Elevated blood serotonin (5-HT) levels were the first biomarker identified in autism research. Many studies have contrasted blood 5-HT levels in autistic patients and controls, but different measurement protocols, technologies, and biomaterials have been used through the years. We performed a systematic review and meta-analysis to provide an overall estimate of effect size and between-study heterogeneity, while verifying whether and to what extent different methodological approaches influence the strength of this association. Our literature search strategy identified 551 papers, from which 22 studies providing patient and control blood 5-HT values were selected for meta-analysis. Significantly higher 5-HT levels in autistic patients compared to controls were recorded both in whole blood (WB) [O.R.=4.6; (3.1-5.2); P=1.0×10(-12]), and in platelet-rich plasma (PRP) [O.R.=2.6 (1.8-3.9); P=2.7×10(-7)]. Predictably, studies measuring 5-HT levels in platelet-poor plasma (PPP) yielded no significant group difference [O.R.=0.54 (0.2-2-0); P=0.36]. Altogether, elevated 5-HT blood levels were recorded in 28.3% in WB and 22.5% in PRP samples of autistic individuals, as reported in 15 and 4 studies, respectively. Studies employing HPLC vs fluorometric assays yield similar cumulative effect sizes, but the former display much lower variability. In summary, despite some limitations mainly due to small study sample sizes, our results significantly reinforce the reliability of elevated 5-HT blood levels as a biomarker in ASD, providing practical indications potentially useful for its inclusion in multi-marker diagnostic panels for clinical use.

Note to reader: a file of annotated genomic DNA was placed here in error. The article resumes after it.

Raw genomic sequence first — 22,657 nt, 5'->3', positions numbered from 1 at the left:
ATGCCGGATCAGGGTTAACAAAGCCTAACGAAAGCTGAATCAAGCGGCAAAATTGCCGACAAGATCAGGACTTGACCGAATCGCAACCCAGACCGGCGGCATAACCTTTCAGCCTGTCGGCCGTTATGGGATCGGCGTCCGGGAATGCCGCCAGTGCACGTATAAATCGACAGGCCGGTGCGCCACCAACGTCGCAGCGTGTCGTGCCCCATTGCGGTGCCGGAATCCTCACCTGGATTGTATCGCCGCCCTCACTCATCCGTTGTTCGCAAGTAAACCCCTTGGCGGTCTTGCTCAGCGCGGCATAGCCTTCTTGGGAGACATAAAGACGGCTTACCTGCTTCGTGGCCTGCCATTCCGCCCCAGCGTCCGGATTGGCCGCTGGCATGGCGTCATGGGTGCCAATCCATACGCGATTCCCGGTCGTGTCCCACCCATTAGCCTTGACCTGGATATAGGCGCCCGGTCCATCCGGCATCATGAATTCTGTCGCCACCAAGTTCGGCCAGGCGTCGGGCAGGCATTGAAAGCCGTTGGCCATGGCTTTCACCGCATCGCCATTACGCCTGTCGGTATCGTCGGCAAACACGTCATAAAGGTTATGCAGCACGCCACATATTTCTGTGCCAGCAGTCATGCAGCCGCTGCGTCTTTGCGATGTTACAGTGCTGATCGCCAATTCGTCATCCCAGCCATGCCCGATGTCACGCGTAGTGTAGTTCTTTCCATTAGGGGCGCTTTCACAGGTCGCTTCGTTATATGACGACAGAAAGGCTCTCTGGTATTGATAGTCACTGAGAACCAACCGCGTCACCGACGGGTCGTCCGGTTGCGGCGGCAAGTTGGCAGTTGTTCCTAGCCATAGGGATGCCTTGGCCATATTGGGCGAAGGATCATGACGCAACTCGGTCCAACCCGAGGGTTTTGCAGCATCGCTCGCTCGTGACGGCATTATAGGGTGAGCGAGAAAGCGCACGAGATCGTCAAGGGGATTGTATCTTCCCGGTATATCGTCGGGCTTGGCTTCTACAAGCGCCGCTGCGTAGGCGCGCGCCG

Keywords: 5-HT; Autism; Biomarker; Endophenotype; Meta-analysis.
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